April 2024

Welcome to the April 2024 Gradle Build Tool newsletter! Let’s discuss Gradle Build Tool 8.7 features, the recent Gradle Dependency Submission Action for GitHub, Develocity 2024.1, plugin updates, and upcoming events.

From the Community

Blog Posts

Videos, Slides, and Live Demos

And Books!

El (Bingquan) Zhang, a Google Developer Expert for Android, has published a new book: Extending Android Builds: Pragmatic Gradle and AGP Skills with Kotlin. As El wrote, “The book goes beyond Gradle configuration; it delves into the development of Gradle plugins that integrate with the Android Gradle Plugin (AGP) and other essential build tools, such as AAPT2, Kotlin Symbol Processing (KSP), and Bytecode manipulators”. Check it out!

From the Gradle Team

Gradle Build Tool 8.7

Gradle Build Tool 8.7

We released Gradle Build Tool 8.7 at the end of March 2024. This release includes support for building Java 22 projects, better build authoring and troubleshooting capabilities, and configuration cache improvements.

For build engineers, the task development section of the Gradle documentation has been substantially updated in 8.7. The revised section highlights how to write lazy tasks and how to use lifecycle tasks properly. For build engineers and community plugin authors, the developing plugins section is brand new and details the difference between pre-compiled script plugins and binary plugins.

See the release notes for more details and the release video on our YouTube Channel. Thank you to the 50+ contributors for their work in this release!

We also started the new #releases-discussion channel on the Gradle Community Slack to facilitate discussions of the new releases. Join this channel to discuss the latest features!

Gradle Dependency Submission Action for GitHub

Gradle Dependency Submission Action

Gradle Inc. announced a technical partnership with GitHub on software supply chain security. As a first step, we released the new Dependency Submission GitHub Action for Gradle, which can be configured to automatically submit dependencies to GitHub’s dependency graph and receive Dependabot alerts for potentially vulnerable direct and transitive dependencies. Read more in the announcement blog post and official press release. We also published a short overview video here.

Develocity 2024.1

Develocity 2024.1

This month, the Gradle team released the 2024.1 edition of Develocity. This release focuses on test and build failure analytics. It provides new Build Scan insights into configuration caching for Gradle builds. Another big change is the addition of the Develocity Reporting and Visualization set of tools, which facilitates custom analysis of Develocity build data by allowing build data to be queried with an SQL-like language and visualized using the Grafana visualization platform.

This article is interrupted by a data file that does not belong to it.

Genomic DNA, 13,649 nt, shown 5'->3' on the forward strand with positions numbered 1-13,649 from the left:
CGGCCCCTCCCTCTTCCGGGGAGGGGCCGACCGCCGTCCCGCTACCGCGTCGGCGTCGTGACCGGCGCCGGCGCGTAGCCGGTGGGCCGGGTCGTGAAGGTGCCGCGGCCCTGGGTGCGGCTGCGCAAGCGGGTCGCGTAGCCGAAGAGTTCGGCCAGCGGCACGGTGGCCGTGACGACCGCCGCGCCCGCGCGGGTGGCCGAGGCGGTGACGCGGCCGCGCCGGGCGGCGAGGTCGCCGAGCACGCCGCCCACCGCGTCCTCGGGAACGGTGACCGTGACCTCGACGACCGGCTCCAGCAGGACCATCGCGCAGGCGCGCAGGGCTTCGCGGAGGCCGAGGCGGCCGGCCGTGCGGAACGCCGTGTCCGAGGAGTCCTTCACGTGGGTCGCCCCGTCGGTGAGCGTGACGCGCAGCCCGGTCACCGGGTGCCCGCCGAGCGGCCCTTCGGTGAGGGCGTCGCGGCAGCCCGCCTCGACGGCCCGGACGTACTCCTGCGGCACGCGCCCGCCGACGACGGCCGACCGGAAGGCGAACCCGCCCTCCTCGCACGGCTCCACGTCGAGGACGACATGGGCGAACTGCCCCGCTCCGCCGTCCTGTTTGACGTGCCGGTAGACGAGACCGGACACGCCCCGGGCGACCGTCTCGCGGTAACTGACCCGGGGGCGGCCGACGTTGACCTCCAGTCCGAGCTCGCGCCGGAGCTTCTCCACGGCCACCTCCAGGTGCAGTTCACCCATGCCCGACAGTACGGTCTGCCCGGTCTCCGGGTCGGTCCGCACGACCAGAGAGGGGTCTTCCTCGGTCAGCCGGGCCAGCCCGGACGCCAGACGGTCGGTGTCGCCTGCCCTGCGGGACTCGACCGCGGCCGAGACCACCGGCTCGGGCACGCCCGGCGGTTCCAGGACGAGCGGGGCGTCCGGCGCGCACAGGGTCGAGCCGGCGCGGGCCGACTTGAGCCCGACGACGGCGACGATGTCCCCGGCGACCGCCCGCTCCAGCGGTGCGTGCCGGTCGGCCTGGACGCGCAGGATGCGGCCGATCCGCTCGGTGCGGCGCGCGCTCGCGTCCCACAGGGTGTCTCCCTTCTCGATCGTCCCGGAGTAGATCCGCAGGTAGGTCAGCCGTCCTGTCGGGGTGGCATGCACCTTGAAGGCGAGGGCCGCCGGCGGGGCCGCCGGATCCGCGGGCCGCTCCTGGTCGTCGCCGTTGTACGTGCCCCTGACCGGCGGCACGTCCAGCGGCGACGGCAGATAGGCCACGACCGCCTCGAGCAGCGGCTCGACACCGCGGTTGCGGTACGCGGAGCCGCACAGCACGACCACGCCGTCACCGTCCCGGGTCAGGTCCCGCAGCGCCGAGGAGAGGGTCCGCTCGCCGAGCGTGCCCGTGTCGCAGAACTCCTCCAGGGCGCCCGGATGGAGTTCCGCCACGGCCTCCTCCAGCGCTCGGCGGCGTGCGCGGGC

Read the full features overview in the release announcement. You can also check out some of the new Develocity features on our public instances for open-source projects we support, e.g. Spring or Kotlin. For configuration caching analysis, every Gradle Build Tool user can access these new capabilities via Gradle Build Scan.

Declarative Gradle

Declarative Gradle keeps evolving. You can see more demos and documentation in this repository. Now you can see examples for more project types like Android applications or Kotlin Multi-Platform (KMP), and an anticipated release date for the preview is June. We also published a tentative roadmap for the project where you can see the key milestones.

Next month, we will do a full presentation at KotlinConf in Denmark. If you are going there, join Paul Merlin and Sterling Greene on May 24, 10:15, for the Developer-first Gradle Builds presentation!

Gradle Developer Huddles are Back!

Gradle Developer Huddle with Martin Bonnin

We want to share more stories and facilitate discussions about Gradle developer experiences and new tools. On April 11, we hosted the first webinar in the new series, dedicated to the Gratatouille library by Martin Bonnin, to help developers write new Gradle Build Tool plugins by implementing Kotlin functions.

If you want to share your story or highlight a project you developed for Gradle, stay tuned for the CFP announcement or contact Oleg Nenashev on the Gradle Community Slack.

And April Fools…

April Fools Post

On April 1, a few Gradle engineers collaborated on the Kradle 9.0 announcement, where they announced Gradle Build Tool renaming, switching to Kotlin by default, a new Krataouille plugin for writing plugins with Kotlin coroutines, and a full rewrite of Gradle Build Tool core plugins to Kotlin. That triggered discussions in the community, especially among those who didn’t see the date.

We would like to assure everyone that the April 1st announcement is not real, and there are no plans to rewrite Gradle Build Tool or to drop support for Groovy in the immediate future. If you are looking for the source of truth, check out our Public Roadmap and the stories linked from there. At the same time, you know, there is some truth to any joke. Stay tuned ;)

Community Plugin Highlights

Upcoming Events

Check out Gradle’s upcoming community and hosted events! Say hi to us at our booth, and catch our speaking slots! Hope to see you at an event soon.

If you have some news you’d like us to share in the next issue, let us know using the #community-news channel on the Gradle Community Slack or by mentioning @Gradle on Twitter/X.

Until next time!
— The Gradle Team

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